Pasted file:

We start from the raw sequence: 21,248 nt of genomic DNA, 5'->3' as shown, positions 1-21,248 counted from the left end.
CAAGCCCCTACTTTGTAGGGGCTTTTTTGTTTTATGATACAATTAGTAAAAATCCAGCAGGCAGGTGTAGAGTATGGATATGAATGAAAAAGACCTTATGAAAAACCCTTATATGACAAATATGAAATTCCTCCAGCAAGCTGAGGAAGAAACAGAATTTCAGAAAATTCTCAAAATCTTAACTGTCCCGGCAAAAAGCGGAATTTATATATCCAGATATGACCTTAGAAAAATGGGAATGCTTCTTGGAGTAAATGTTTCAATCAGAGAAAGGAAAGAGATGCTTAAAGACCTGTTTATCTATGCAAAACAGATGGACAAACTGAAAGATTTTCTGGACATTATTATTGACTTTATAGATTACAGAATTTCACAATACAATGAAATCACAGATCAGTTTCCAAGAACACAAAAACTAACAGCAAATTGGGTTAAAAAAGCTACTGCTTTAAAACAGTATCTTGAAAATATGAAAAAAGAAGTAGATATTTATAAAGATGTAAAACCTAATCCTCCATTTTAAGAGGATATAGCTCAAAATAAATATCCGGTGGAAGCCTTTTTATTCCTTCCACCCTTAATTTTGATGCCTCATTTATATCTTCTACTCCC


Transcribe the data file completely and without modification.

We start from the raw sequence: 21,248 nt of genomic DNA, 5'->3' as shown, positions 1-21,248 counted from the left end.
CAAGCCCCTACTTTGTAGGGGCTTTTTTGTTTTATGATACAATTAGTAAAAATCCAGCAGGCAGGTGTAGAGTATGGATATGAATGAAAAAGACCTTATGAAAAACCCTTATATGACAAATATGAAATTCCTCCAGCAAGCTGAGGAAGAAACAGAATTTCAGAAAATTCTCAAAATCTTAACTGTCCCGGCAAAAAGCGGAATTTATATATCCAGATATGACCTTAGAAAAATGGGAATGCTTCTTGGAGTAAATGTTTCAATCAGAGAAAGGAAAGAGATGCTTAAAGACCTGTTTATCTATGCAAAACAGATGGACAAACTGAAAGATTTTCTGGACATTATTATTGACTTTATAGATTACAGAATTTCACAATACAATGAAATCACAGATCAGTTTCCAAGAACACAAAAACTAACAGCAAATTGGGTTAAAAAAGCTACTGCTTTAAAACAGTATCTTGAAAATATGAAAAAAGAAGTAGATATTTATAAAGATGTAAAACCTAATCCTCCATTTTAAGAGGATATAGCTCAAAATAAATATCCGGTGGAAGCCTTTTTATTCCTTCCACCCTTAATTTTGATGCCTCATTTATATCTTCTACTCCC